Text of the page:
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Mood and Tone. East of Eden-Part 3. Thursday, May 2. Discussion – chapters 26-30 Mood and tone-notes and little book Finish Reading the novel for Test on Wednesday (literary terms, types of characters, conflict, mood and tone). Stuff you should know.
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Mood and Tone East of Eden-Part 3
Thursday, May 2 • Discussion – chapters 26-30 • Mood and tone-notes and little book • Finish Reading the novel for Test on Wednesday (literary terms, types of characters, conflict, mood and tone)
Stuff you should know • Today you learn about tone and mood, and the effect it has on a novel. • You will learn how setting impacts mood and tone.
What to expect Feature Menu Mood and Tone How Is Setting Created? Practice Get a sheet of unlined paper and make a little book You may use your iPad but you may not use those notes on the test. The little book will be permissible.
Overview • Tone and mood of East of can be described as hopeful
Introduction *Writers hope to stir emotions with their work. *Emotions can produce the mood or feeling in a piece of writing. *Mood may shift, but one mood usually prevails. *Setting affects the mood dramatically.
Introduction (Continued) *Tone describes the writer’s attitude toward his or her subject.
Introduction (Continued) • How do mood and tone differ? • Mood refers to the reader’s response to the text, and tone refers to the feelings of the writer.
Little Book Headings • Cover = your name • Mood, tone and setting • Page #1 MOOD • Page # 2 TONE • Pages #3 VISUALIZE • Page # 4 SETTING • Pages 5-6 VENN DIAGRAM • Back – Response • Sticker awarded for booklets only • Booklets may be used on test • Notice color coding as hints for note-taking
Little books submitted will be awarded a sticker AND may be used on test for book 3 Watch for color coding and take notes
Mood- reader’s response *The writer may carefully select details such as descriptivewords, dialogue, imagery, and setting to create a mood.
Mood –reader’s response A writer may also use symbolism to create mood
Mood-reader’s response • *Symbol: something that stands for something else
Mood – reader’s response The writer may also rely on sounds and rhythms of words to convey mood.
Tone –author’s attitude *Tone: attitude the author takes toward the subject
Tone-author’s attitude The language and details the writer chooses to describe the characters, setting, and events help to create the tone.
Tone – author’s attitude • Tone often reflects the author’spurpose.
Visualizing Three strategies: • Look for details that appeal to the senses. • Form mental pictures. • Connect personal experiences to the text.
Setting Setting is the time and place of a story. Setting can include: • the locale of a story • people’s customs—how they live, dress, eat, and behave Hong Kong
Setting Setting is the time and place of a story. Setting can include the: • weather • time of day • time period (past, present, or future)
Setting Setting provides a background—a place where the characters live and act.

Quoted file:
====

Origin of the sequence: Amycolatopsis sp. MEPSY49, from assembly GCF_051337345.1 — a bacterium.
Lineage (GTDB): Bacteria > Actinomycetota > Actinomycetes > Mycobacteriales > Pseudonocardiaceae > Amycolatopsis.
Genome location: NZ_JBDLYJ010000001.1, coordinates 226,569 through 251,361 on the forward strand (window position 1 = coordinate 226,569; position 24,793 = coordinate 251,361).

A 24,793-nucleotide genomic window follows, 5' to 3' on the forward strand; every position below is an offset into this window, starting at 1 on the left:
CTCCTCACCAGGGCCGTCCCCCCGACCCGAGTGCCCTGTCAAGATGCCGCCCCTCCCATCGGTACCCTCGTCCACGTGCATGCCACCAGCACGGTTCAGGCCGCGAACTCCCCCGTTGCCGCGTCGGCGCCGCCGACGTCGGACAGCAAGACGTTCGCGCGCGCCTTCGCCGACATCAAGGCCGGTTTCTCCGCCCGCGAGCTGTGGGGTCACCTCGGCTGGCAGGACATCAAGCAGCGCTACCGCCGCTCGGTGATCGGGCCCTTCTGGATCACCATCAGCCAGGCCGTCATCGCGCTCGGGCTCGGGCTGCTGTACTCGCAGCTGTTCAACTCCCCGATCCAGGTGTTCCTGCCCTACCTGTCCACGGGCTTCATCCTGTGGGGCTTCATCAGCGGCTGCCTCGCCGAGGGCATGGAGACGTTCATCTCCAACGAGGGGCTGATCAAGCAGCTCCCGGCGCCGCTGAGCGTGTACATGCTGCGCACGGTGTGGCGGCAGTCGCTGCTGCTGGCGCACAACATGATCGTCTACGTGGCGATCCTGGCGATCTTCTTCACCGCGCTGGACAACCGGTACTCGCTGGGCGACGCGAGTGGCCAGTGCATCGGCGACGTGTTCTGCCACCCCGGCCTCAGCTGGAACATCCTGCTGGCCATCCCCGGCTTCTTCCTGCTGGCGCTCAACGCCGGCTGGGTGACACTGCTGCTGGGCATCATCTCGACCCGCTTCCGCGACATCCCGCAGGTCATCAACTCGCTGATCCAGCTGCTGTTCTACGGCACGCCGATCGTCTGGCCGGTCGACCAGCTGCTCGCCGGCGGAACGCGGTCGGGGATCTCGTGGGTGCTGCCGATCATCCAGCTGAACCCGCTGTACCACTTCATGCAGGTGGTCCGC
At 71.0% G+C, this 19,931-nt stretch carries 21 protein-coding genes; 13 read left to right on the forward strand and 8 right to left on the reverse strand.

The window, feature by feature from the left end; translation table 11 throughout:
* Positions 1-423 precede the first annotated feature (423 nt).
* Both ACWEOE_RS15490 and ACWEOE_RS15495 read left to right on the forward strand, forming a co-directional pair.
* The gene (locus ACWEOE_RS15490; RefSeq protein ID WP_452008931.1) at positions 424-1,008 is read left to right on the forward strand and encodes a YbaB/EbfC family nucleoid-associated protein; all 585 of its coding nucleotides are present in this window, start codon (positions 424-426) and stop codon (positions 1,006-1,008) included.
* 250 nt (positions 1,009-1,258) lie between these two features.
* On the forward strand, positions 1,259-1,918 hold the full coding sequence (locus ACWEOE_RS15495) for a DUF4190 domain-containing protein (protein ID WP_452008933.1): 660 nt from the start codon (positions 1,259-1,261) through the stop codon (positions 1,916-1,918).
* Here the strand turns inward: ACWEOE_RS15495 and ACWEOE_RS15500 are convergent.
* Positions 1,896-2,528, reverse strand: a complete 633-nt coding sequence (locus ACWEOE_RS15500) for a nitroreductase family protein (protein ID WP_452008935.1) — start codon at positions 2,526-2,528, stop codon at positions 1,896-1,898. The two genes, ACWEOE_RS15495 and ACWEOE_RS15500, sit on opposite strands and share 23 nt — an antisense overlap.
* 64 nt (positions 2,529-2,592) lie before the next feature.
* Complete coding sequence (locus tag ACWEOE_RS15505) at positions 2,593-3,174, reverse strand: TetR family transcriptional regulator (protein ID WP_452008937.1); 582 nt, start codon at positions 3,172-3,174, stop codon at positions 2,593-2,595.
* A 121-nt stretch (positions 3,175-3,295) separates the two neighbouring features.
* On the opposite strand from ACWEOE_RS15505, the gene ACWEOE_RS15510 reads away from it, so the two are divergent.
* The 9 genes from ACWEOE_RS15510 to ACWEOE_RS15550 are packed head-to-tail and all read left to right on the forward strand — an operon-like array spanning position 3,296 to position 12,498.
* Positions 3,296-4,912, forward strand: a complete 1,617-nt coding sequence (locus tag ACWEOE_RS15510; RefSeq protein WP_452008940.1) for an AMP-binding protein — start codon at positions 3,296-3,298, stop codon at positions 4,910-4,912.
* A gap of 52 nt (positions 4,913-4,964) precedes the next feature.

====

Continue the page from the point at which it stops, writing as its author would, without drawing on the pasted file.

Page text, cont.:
How Is Setting Created? Writers carefully select images and details to create a setting that draws us into the story. • sight • taste • hearing the steady beat of the drum three hot-air balloons colored the sky the tart apple
How Is Setting Created? • touch • smell gritty, wet sand between her toes strong, sweet scent of a rose
Setting and Character Sometimes writers place characters in settings that reflect the characters’ personalities. What do you think these characters are like? Jot down your thoughts-with reasons
Setting, Mood, and Tone Setting can also create mood, or atmosphere. It can affect the way we feel about the characters. peaceful mysterious menacing
Setting, Mood, and Tone Setting can also express a tone, or attitude toward a subject or object. • What is the tone of this passage? How do you think the writer feels about these characters? Now, with supper finished, we retire to the room in a faraway part of the house where my friend sleeps in a scrap-quilt-covered iron bed painted rose pink, her favorite color. Silently, wallowing in the pleasures of conspiracy, we take the bead purse from its secret place and spill its contents on the scrap quilt. from “A Christmas Memory” by Truman Capote
Practice in Pairs- Think of a story you’ve read this year in which the setting captured your imagination. Fill in a chart like this one to describe the setting and show its role in the story.
East of Eden – Part 3 • Create a Venn Diagram with tone for one circle and mood for the other. • With a partner, fill in examples from the novel that reveal the tone of the novel. • Find at least three examples for each circle • See the next slide for samples
East of Eden – Part 3 • Examples of how Steinbeck creates mood and tone • Examples may include: use of figurative language makes the novel seem lyrical, setting of Salinas, California, makes the reader think of a simpler time; Sam moves from the farm makes the reader sad because we know his end is near; we wonder what Kate has in mind for Faye
Bringin’ on home the Venn Diagram • Lastly, find similarities between tone and mood, and record them in the overlapping areas. • For example, a similarity between tone and mood is that they are both optimistic about Adam’s recovery from the pain of Cathy
Written Response - back page • Now you will be working on your own and answering the following questions about the novel:
Answer each question below • How does Steinbeck feel about Sam Hamilton? • How does Steinbeck relate Salinas to everyday life in America? • Is Steinbeck optimistic or pessimistic about goodness overcoming evil? • What evidence from the text would support your statement?